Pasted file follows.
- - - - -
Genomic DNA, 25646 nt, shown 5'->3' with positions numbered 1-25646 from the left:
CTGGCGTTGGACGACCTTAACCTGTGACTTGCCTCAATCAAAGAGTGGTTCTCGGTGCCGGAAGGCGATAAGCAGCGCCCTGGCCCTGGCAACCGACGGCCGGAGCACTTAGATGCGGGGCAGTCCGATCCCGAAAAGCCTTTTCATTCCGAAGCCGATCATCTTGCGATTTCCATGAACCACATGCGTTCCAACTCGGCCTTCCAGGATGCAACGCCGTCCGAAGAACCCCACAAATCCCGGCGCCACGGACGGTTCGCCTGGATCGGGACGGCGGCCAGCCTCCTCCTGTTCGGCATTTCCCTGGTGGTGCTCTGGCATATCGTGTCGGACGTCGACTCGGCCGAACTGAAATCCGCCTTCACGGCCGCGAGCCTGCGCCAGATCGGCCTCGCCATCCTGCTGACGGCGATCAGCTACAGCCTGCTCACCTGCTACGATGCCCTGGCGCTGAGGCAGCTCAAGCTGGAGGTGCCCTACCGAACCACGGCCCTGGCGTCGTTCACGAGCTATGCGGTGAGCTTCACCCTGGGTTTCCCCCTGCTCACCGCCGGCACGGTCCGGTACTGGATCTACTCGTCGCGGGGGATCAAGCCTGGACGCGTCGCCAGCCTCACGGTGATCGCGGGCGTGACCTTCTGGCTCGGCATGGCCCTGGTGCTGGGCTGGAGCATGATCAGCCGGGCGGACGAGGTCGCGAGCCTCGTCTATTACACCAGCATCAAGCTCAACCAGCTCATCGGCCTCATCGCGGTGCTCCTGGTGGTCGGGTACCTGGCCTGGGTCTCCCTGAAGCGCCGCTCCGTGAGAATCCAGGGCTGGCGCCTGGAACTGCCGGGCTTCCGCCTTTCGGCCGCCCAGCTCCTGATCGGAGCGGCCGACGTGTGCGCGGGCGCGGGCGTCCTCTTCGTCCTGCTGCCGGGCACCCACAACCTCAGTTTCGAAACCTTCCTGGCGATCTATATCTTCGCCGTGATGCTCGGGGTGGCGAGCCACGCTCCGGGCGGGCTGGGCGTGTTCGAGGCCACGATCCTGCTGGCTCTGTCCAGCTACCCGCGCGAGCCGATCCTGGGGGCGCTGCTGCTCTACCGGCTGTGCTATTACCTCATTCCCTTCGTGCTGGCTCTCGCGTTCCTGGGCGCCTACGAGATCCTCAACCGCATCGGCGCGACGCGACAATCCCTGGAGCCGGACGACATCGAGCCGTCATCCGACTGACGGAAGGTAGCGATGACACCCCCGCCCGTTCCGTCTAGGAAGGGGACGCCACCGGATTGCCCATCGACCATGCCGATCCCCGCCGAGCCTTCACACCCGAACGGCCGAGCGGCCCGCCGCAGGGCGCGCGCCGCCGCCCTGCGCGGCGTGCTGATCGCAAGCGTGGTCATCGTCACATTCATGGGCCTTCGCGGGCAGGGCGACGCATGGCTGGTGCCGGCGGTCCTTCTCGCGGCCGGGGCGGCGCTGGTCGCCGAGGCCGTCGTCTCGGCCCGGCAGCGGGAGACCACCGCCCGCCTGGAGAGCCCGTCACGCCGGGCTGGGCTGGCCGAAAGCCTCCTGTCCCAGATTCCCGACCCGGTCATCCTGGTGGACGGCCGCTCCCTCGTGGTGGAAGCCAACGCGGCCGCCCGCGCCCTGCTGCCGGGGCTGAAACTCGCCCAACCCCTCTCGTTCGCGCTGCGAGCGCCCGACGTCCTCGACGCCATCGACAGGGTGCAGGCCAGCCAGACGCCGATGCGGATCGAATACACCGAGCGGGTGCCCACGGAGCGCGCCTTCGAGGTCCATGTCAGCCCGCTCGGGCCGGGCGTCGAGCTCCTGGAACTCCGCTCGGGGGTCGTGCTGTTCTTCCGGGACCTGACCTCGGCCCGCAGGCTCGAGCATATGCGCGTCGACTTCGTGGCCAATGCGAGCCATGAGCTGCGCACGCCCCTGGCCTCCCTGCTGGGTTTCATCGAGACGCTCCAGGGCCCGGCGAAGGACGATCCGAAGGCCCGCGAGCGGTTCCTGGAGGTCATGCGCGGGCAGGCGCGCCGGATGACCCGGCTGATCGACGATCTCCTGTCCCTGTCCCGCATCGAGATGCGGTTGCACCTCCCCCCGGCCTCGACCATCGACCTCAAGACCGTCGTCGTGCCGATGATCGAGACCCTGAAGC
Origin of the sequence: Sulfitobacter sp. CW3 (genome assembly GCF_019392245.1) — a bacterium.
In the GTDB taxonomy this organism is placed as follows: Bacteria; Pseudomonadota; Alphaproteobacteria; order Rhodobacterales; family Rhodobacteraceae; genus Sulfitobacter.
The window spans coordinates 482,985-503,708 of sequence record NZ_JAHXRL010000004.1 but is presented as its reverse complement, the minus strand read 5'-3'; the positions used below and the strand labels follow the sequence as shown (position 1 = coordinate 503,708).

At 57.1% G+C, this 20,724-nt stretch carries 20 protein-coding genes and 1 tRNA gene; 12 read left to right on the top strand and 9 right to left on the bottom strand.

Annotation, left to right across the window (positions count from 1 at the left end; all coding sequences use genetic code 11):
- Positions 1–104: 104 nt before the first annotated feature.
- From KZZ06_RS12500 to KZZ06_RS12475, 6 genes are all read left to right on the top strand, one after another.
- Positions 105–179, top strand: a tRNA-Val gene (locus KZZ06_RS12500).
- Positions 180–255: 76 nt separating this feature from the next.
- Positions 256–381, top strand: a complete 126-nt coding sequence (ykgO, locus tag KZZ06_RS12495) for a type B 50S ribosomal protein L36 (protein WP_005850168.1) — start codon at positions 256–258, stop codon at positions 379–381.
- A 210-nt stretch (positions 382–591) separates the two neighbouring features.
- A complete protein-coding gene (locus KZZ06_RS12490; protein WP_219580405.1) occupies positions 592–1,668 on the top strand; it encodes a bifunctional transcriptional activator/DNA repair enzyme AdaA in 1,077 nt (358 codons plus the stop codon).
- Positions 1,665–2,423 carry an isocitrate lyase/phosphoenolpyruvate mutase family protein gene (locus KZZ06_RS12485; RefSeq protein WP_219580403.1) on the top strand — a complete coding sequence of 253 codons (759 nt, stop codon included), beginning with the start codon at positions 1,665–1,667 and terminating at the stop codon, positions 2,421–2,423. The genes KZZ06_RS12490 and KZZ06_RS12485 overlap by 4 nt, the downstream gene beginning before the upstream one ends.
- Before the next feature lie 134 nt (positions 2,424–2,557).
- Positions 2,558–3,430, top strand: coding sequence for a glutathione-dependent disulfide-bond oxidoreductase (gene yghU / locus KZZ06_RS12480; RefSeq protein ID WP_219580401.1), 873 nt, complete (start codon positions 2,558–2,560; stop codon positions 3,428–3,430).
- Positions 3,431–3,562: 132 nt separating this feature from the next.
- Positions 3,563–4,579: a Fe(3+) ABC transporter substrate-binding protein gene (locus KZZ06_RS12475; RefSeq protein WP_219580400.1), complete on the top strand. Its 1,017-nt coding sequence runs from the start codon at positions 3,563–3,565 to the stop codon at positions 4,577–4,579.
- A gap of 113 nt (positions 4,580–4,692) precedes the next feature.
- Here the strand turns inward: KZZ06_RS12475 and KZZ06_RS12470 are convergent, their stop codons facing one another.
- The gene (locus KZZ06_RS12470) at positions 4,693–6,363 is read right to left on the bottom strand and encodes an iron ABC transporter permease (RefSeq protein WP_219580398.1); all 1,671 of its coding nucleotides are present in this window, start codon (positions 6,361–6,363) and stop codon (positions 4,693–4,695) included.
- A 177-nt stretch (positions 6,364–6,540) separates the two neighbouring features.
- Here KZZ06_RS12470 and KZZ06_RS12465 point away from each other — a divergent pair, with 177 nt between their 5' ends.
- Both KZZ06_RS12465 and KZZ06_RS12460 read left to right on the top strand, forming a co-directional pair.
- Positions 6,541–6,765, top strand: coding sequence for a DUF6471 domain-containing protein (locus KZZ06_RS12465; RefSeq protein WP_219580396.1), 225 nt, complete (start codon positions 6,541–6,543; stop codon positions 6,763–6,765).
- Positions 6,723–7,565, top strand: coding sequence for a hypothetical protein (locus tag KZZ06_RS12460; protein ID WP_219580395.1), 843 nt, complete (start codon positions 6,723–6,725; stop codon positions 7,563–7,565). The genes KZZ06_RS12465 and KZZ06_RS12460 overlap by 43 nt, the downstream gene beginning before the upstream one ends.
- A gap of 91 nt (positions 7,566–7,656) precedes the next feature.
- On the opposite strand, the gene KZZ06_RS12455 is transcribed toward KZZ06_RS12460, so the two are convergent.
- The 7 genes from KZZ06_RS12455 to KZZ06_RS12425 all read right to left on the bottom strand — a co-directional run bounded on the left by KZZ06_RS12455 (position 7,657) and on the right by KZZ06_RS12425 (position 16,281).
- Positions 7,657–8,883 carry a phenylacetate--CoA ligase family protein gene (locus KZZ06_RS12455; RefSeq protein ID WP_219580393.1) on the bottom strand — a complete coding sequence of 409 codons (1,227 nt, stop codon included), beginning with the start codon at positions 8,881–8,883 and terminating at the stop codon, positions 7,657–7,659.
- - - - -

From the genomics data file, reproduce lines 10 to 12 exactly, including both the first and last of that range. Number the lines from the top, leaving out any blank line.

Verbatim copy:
- Positions 105–179, top strand: a tRNA-Val gene (locus KZZ06_RS12500).
- Positions 180–255: 76 nt separating this feature from the next.
- Positions 256–381, top strand: a complete 126-nt coding sequence (ykgO, locus tag KZZ06_RS12495) for a type B 50S ribosomal protein L36 (protein WP_005850168.1) — start codon at positions 256–258, stop codon at positions 379–381.